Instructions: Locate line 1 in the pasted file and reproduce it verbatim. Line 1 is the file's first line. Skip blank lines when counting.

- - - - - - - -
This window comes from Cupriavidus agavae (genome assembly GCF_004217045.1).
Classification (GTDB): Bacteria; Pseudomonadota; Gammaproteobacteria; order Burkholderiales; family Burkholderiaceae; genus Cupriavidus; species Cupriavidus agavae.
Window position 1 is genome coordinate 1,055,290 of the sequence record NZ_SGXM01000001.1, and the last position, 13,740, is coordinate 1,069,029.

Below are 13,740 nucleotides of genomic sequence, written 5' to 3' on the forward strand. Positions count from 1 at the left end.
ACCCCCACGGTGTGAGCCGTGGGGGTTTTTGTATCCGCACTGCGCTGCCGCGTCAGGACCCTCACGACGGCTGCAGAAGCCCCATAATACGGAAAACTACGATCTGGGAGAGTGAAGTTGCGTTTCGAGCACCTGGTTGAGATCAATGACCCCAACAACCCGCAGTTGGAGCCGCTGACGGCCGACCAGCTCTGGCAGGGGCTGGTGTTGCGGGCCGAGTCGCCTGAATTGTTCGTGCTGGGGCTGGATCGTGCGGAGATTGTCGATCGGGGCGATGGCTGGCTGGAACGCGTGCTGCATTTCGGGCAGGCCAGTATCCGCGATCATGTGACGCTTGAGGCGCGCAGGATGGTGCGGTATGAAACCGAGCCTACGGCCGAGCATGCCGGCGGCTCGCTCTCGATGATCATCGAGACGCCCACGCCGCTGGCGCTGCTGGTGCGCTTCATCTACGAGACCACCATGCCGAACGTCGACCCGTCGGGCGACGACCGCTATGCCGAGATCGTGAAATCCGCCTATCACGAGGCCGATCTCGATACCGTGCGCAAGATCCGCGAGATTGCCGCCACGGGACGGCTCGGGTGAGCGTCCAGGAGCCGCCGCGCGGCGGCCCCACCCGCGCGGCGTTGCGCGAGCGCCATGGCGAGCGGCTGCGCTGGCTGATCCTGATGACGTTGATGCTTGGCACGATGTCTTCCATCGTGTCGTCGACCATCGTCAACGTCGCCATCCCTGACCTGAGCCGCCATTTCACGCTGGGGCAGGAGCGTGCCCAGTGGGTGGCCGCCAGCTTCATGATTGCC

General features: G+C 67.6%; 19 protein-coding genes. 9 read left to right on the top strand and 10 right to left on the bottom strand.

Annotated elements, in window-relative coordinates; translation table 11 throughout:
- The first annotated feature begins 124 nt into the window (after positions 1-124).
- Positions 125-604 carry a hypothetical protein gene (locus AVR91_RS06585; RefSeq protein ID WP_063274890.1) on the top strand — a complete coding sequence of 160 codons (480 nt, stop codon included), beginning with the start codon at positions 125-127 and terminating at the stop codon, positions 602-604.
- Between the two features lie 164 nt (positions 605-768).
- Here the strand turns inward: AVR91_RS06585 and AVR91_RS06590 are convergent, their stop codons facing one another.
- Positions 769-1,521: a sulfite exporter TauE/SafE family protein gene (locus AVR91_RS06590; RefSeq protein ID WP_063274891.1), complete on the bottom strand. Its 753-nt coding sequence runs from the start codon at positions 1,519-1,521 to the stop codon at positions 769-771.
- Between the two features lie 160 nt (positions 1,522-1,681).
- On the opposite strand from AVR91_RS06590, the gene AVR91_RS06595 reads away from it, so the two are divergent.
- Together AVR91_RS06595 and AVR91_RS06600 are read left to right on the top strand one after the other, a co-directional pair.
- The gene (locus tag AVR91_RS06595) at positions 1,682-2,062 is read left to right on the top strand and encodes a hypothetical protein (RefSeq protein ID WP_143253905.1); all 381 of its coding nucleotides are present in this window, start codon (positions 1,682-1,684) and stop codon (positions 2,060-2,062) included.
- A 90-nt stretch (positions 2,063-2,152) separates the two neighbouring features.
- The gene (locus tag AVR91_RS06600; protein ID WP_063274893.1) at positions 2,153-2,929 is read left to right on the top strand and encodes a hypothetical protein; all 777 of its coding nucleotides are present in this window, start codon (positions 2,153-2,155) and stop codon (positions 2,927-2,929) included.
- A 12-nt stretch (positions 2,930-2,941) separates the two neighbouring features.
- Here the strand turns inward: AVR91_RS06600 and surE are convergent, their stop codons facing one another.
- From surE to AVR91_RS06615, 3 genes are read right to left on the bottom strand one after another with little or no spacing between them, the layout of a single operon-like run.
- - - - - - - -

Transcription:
This window comes from Cupriavidus agavae (genome assembly GCF_004217045.1).